And while I have always asserted that there is no difference in the depth of my love between me and my two kids, I do have to admit that my relationship with Shawn has been a little more daunting.

Maybe it’s just a Father/Son kind of conflict thing. Perhaps it’s due to the disparity in our respective personalities, but Shawn and I have pretty much been oil and water most of his life.

He’s the kind of guy who has everything figured out; never needs help, and if he did, he’d go to his friends long before he’d turn to his Dad.

Although he’s never been a burden on us financially, aside from putting him through college, Shawn’s never seriously asked me for a dime. He’s always been self-sufficient, and as a result, always just a bit more distant than I would have ever hoped or wanted him to be.

But that’s changing, as per a great case-in-point this past Friday night.

Empty-Nesters No More.
BTW, I haven’t yet mentioned it here, but Shawn moved back home recently. It’s the first time since college that he’s lived under our roof.

Unlike his sister, who chose to stay and work in Chatty between semesters, Shawn made it a habit to come home for the summer while attending the University of Tennessee, Knoxville, because he always had a job waiting here in Nashville, which is the reason he’s always been so financially independent. He’s a professional arborist for one of Nashville’s leading Arbor/Landscaping companies.

He’s been plying his craft since he was a Junior in high school, and makes very good money for being the guy up there in the toppy-top o’ the trees; doing the power-line tango, and literally risking life for (tree) limb.

His desire is to one day own his own company, and I have no doubt that he’ll reach that goal.

After graduation with a Bachelors degree in Forestry, from UTK in 2007, Shawn considered heading out west, but decided instead to come back to Nashville. However he didn’t attempt to sponge off of Mom & Dad. He knew, as did our daughter, Amy, that once the nest was empty, we kinda wanted it to stay that way.

Nonetheless, the kids always knew that if something happened, they always had a place to come home to.

Amy, who also graduated in 2007, from UTC Chattanooga with a degree in Theater, remained there, working in the local scene and saving up for a year before seeking broader horizons in Atlanta, where she has lived since 2008, with her acting career just now beginning to take off.

However Shawn’s domestic circumstances took an unfortunate turn recently, when in May he learned that he would not be allowed to renew the lease on the small house he was renting in Nashville. The landlord was going to sell the house to a family member, and gave Shawn and his roommate one month to get out.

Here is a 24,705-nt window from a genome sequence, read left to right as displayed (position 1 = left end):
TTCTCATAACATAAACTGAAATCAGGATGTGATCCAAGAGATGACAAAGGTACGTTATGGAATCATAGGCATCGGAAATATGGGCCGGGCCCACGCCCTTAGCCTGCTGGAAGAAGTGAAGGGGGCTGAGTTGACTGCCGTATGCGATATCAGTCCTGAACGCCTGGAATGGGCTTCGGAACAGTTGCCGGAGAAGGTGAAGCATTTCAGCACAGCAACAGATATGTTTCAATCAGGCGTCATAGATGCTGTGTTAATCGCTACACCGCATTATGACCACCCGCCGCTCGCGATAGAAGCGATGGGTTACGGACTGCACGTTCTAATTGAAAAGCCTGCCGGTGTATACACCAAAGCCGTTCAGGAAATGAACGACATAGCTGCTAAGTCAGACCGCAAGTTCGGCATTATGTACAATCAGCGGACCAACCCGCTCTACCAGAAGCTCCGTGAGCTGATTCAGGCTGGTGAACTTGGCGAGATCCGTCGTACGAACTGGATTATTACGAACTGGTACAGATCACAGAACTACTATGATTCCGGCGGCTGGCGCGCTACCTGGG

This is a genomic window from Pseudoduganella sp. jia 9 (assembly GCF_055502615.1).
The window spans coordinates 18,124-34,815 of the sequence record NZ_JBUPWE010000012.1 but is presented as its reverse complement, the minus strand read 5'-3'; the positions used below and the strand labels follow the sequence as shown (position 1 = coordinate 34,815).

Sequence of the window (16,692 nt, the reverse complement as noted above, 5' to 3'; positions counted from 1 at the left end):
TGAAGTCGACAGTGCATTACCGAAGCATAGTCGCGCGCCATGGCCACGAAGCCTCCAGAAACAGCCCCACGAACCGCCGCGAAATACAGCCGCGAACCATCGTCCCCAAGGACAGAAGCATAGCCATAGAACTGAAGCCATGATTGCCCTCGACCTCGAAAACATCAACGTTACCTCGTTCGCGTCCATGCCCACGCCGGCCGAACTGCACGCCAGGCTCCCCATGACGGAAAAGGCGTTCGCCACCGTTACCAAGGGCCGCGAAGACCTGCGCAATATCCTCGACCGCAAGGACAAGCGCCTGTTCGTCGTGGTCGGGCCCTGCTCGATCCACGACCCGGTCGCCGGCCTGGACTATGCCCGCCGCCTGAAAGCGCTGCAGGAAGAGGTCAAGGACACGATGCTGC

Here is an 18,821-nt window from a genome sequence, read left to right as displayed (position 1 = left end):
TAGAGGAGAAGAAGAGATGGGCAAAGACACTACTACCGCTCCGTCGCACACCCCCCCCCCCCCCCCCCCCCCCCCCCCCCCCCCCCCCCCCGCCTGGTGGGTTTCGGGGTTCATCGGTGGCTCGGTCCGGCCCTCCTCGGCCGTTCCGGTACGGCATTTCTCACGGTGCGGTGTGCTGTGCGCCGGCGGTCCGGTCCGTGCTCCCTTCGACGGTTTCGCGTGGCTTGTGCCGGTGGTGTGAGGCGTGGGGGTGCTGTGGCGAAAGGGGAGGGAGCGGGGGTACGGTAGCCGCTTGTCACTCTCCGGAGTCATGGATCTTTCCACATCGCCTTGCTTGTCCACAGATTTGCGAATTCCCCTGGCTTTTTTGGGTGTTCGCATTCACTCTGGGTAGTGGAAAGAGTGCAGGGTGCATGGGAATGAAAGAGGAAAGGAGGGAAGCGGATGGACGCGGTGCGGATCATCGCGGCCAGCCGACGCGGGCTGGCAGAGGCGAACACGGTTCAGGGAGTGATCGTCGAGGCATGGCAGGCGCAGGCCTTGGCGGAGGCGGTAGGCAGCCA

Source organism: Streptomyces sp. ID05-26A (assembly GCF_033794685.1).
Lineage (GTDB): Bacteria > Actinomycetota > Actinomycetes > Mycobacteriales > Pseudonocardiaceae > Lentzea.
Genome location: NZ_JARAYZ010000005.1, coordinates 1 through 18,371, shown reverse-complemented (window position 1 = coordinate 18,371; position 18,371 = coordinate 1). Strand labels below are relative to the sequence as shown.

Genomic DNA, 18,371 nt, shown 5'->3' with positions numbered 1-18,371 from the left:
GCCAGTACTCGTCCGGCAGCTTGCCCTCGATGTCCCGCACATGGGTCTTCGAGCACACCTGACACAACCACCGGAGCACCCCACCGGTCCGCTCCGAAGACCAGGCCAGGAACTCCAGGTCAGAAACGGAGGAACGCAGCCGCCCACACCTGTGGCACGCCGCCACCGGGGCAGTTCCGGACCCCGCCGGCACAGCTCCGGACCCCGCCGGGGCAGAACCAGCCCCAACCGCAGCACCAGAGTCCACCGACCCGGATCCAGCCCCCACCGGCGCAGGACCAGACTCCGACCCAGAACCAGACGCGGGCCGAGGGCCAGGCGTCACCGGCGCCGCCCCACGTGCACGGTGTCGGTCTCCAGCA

So he asked if he could come home for a few months, and we gladly agreed.

To his tremendous credit, we discovered how much neater and more responsible our son had become over the previous three years. I, quite frankly, was shocked at how much my boy had ‘grown up’ since college.

We’ve had a lot of good talks since then, and I’m amazed at the level of comfort between us. You can just see how much more he ‘gets it’; how much more he understands what life is all about, and most gratifyingly, how much more he appreciates the way in which he was raised.

Not that it’s ever been a requirement in determining myself to be a success as a parent, but several times in conversation recently, Shawn has gone out of his way to recall things from years ago that I’d told him would happen in his life, just to let me know that, “Dad, you were right…”

It’s a beautiful thing to know that you’re no longer simply a gasbag who means well.

But seriously, it wasn’t merely the confirmation that he actually listened to my lectures; we’ve actually had a great time together; playing pool, listening to and talking about music; just doing stuff that I’d hoped we’d do together someday.

Somewhat selfishly, I always longed for the time when I could relate to my kids as adults; to have conversations instead of frustrations. And while I wish to heck I could go and take back all of the stupid things I’ve said in the past, it’s comforting to know that for the most part it doesn’t appear now that many of those things will come back to haunt me.

It’s just nice to know that my son is comfortable hangin’ out with his old man.

But as we discovered Friday night, the acid test in determining JUST how comfy you are with Mom & Dad, is when you’re willing to let them see you intoxicated.

Oh yeah...

Next: The family that hangs-over together, hangs-in together